A modified Boyden chamber assay was performed to examine the in vitro invasion of colon cancer cells, Colo320 and WiDr cells treated with antisense or sense S-ODN for RAGE or amphoterin. Polycarbonate filters (pore size 3 μm; diameter 5 mm) were glued to collagen type IV inserts (Becton-Dickinson Labware, Bedford, MA), which were placed in the wells of 24-well tissue culture plates. Cells were suspended in 500 μl of regular medium and placed in the upper part of the chamber. The lower part of the chamber was filled with regular medium. After 24 hr of incubation at 37°C, the filters were carefully removed from the inserts, stained with hematoxylin for 10 min and mounted on microscopic slides. The numbers of stained cells were counted in whole inserts at 100× magnification. Invasion activity was quantified by the average of cells per insert well.
Advanced glycation end products of bovine serum albumin (AGE-BSA)
BSA (1 mM, fraction V, fatty acid-free, endotoxin-free; Sigma, St. Louis, MO) was incubated with a high-concentration glucose solution [1 M glucose, 1.5 mM phenylmethylsulfonyl fluoride (PMSF), 0.5 μg/ml leupeptin, 2 μg/ml aprotinin, 0.5 mM EDTA, 100 units/ml ampicillin (Sigma), 40 μg/ml streptomycin (Sigma)] at 37°C for 6 weeks under sterile conditions. After incubation, free glucose and BSA were removed by dialysis against PBS. The concentration of AGE-BSA was determined by the method of Bradford29 (Bio-Rad, Hercules, CA). Cells were treated with 500 μg/ml AGE-BSA or 500 μg/ml native BSA as a control.
Expression of RAGE and amphoterin mRNAs and proteins in colorectal carcinoma cells
Expression of RAGE and amphoterin mRNAs and proteins was examined in 4 colorectal cancer cell lines (Fig. 1). RAGE mRNA and protein were detected in all colorectal cancer cell lines. Amphoterin mRNA and protein were detected at similar levels in all cell lines.
Effects of RAGE and amphoterin antisense S-ODNs on RAGE and amphoterin expression
Colo320 and WiDr cells were exposed to antisense or sense S-ODNs specific for RAGE and amphoterin for 6 days, and mRNA and protein expression of RAGE and amphoterin were examined by RT-PCR and immunoblotting, respectively (Fig. 2). RAGE and amphoterin mRNA levels were reduced after treatment with antisense S-ODNs in comparison with treatment with sense S-ODNs. Levels of RAGE and amphoterin mRNAs in Colo320 cells treated with the appropriate antisense S-ODN were 10% and 14%, respectively, of the levels found in cells treated with sense S-ODN. RAGE and amphoterin mRNA expression by WiDr cells treated with the antisense S-ODN was reduced to 50% and 13%, respectively, of the levels found in cells treated with sense S-ODN. Protein levels of RAGE and amphoterin in Colo320 cells treated with antisense S-ODN were 1% and 15%, respectively, of the levels in cells treated with sense S-ODN. Protein levels of RAGE and amphoterin in WiDr cells treated with antisense S-ODN were 10% and 12%, respectively, of the levels in cells treated with sense S-ODN.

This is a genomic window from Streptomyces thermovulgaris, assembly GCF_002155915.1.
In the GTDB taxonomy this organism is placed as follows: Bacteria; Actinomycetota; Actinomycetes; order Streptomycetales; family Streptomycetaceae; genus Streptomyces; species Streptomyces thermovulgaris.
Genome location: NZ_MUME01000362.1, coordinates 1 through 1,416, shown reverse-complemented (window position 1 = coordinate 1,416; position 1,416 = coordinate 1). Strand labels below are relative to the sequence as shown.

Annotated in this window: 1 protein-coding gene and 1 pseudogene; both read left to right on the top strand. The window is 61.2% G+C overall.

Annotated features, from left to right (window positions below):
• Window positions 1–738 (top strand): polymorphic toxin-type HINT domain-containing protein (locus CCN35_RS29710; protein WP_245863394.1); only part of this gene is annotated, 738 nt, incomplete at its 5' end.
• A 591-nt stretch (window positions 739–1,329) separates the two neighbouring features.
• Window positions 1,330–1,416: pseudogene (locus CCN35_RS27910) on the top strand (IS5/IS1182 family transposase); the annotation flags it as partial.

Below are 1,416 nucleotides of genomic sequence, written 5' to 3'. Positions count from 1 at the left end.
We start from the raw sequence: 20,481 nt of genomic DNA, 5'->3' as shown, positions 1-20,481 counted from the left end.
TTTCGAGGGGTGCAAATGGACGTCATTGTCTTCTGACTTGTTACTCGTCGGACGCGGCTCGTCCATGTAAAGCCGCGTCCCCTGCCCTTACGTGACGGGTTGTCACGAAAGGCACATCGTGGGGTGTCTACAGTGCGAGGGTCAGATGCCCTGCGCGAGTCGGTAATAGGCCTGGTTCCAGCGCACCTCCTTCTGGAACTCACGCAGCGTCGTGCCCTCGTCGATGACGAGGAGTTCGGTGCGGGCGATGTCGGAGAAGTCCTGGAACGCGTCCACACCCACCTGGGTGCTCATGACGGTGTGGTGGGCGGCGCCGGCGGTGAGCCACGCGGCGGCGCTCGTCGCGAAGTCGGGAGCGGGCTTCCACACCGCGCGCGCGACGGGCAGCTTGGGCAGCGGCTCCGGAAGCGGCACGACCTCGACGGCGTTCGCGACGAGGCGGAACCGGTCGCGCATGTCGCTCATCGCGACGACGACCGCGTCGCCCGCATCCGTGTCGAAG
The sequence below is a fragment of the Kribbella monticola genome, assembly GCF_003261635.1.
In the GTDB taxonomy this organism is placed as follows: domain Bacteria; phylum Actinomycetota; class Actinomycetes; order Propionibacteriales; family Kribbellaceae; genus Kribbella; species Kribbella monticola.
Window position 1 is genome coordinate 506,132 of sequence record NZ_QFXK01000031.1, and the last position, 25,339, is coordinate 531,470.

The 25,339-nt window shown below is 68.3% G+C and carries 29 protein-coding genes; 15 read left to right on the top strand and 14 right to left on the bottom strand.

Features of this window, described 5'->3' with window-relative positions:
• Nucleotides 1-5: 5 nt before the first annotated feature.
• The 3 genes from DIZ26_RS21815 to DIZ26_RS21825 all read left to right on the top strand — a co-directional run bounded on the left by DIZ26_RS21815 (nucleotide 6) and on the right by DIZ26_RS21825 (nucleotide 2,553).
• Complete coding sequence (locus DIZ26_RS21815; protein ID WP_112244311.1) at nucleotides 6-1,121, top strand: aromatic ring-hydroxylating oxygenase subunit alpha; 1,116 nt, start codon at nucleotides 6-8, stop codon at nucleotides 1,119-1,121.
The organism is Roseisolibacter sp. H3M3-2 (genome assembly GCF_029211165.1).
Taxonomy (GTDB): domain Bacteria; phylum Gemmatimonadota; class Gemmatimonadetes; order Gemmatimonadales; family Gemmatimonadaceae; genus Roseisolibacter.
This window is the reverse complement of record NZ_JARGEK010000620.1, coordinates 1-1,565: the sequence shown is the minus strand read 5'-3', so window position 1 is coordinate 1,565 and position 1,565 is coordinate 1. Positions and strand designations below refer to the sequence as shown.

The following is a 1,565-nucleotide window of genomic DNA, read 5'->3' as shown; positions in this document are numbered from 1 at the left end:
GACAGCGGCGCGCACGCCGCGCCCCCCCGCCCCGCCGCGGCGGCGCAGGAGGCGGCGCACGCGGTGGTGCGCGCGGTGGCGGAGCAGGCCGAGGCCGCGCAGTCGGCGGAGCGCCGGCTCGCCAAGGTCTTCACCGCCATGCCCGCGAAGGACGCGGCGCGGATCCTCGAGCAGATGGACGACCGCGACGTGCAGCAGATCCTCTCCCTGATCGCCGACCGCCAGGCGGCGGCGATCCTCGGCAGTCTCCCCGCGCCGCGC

Effect of RAGE and amphoterin antisense S-ODNs on growth of Colo320 and WiDr cells
We then studied the effects of RAGE and amphoterin antisense S-ODNs on the growth of Colo320 and WiDr cells (Fig. 3a). Growth of Colo320 cells at 48 hr after treatment with 3 μM antisense S-ODN for RAGE or amphoterin was 60% (for both) that of cells treated with the appropriate sense S-ODNs. Growth of WiDr cells after treatment with 3 μM antisense S-ODNs for RAGE and amphoterin was 65% and 50% at 48 hr, respectively, that of cells treated with sense S-ODNs. Exposure of cells to 3 μM of either sense S-ODN did not cause growth inhibition.
Wound healing assay with Colo320 and WiDr cells
A wound healing assay was used to test cell motility. Colo320 and WiDr cells treated with 3 μM RAGE or amphoterin antisense S-ODN showed fewer budding nests than did sense S-ODN-treated cells. As shown in Figure 3b, the numbers of RAGE and amphoterin antisense S-ODN-treated Colo320 cells migrating into the scraped area were 25 ± 4 and 33 ± 4/1 mm2 respectively, after 48 hr of treatment. In contrast, the numbers of sense S-ODN-treated cells migrating into the scraped area were 348 ± 19 and 339 ± 24/1 mm2, respectively (p < 0.0001 for both, unpaired Mann-Whitney U test). The numbers of S-ODN-treated WiDr cells migrating into the scraped area were 122 ± 10 and 76 ± 7/1 mm2 for RAGE and amphoterin, respectively, whereas the numbers of WiDr cells treated with each sense S-ODN migrating into the scraped area were 227 ± 16 and 236 ± 18/1 mm2, respectively (p < 0.0001 for both, unpaired Mann-Whitney U test).